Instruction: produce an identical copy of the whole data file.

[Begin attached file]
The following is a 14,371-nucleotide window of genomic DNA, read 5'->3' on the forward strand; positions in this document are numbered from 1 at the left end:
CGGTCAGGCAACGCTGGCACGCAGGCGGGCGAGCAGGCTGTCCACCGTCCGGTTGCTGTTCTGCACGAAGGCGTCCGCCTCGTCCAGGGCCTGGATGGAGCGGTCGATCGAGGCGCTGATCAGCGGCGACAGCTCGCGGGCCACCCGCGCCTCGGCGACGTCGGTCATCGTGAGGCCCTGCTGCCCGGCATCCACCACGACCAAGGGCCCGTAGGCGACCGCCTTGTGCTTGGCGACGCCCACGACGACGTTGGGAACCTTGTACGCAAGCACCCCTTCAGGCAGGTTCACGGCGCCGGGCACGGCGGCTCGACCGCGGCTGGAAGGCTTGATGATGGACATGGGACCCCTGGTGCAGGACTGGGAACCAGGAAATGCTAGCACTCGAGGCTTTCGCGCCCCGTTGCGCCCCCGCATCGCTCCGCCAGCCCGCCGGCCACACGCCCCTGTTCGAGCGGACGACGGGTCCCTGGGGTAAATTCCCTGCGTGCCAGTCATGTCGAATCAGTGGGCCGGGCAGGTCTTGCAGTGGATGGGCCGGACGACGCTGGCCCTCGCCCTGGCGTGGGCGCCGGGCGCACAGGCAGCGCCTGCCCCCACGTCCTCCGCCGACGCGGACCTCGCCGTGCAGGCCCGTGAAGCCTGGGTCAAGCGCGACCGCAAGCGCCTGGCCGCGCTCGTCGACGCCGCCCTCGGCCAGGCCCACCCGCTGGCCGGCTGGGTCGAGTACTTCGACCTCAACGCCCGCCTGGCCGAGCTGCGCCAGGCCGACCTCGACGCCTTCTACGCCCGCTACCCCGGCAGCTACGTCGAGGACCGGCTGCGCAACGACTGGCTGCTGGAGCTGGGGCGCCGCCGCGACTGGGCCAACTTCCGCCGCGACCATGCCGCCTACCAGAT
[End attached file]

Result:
The following is a 14,371-nucleotide window of genomic DNA, read 5'->3' on the forward strand; positions in this document are numbered from 1 at the left end:
CGGTCAGGCAACGCTGGCACGCAGGCGGGCGAGCAGGCTGTCCACCGTCCGGTTGCTGTTCTGCACGAAGGCGTCCGCCTCGTCCAGGGCCTGGATGGAGCGGTCGATCGAGGCGCTGATCAGCGGCGACAGCTCGCGGGCCACCCGCGCCTCGGCGACGTCGGTCATCGTGAGGCCCTGCTGCCCGGCATCCACCACGACCAAGGGCCCGTAGGCGACCGCCTTGTGCTTGGCGACGCCCACGACGACGTTGGGAACCTTGTACGCAAGCACCCCTTCAGGCAGGTTCACGGCGCCGGGCACGGCGGCTCGACCGCGGCTGGAAGGCTTGATGATGGACATGGGACCCCTGGTGCAGGACTGGGAACCAGGAAATGCTAGCACTCGAGGCTTTCGCGCCCCGTTGCGCCCCCGCATCGCTCCGCCAGCCCGCCGGCCACACGCCCCTGTTCGAGCGGACGACGGGTCCCTGGGGTAAATTCCCTGCGTGCCAGTCATGTCGAATCAGTGGGCCGGGCAGGTCTTGCAGTGGATGGGCCGGACGACGCTGGCCCTCGCCCTGGCGTGGGCGCCGGGCGCACAGGCAGCGCCTGCCCCCACGTCCTCCGCCGACGCGGACCTCGCCGTGCAGGCCCGTGAAGCCTGGGTCAAGCGCGACCGCAAGCGCCTGGCCGCGCTCGTCGACGCCGCCCTCGGCCAGGCCCACCCGCTGGCCGGCTGGGTCGAGTACTTCGACCTCAACGCCCGCCTGGCCGAGCTGCGCCAGGCCGACCTCGACGCCTTCTACGCCCGCTACCCCGGCAGCTACGTCGAGGACCGGCTGCGCAACGACTGGCTGCTGGAGCTGGGGCGCCGCCGCGACTGGGCCAACTTCCGCCGCGACCATGCCGCCTACCAGAT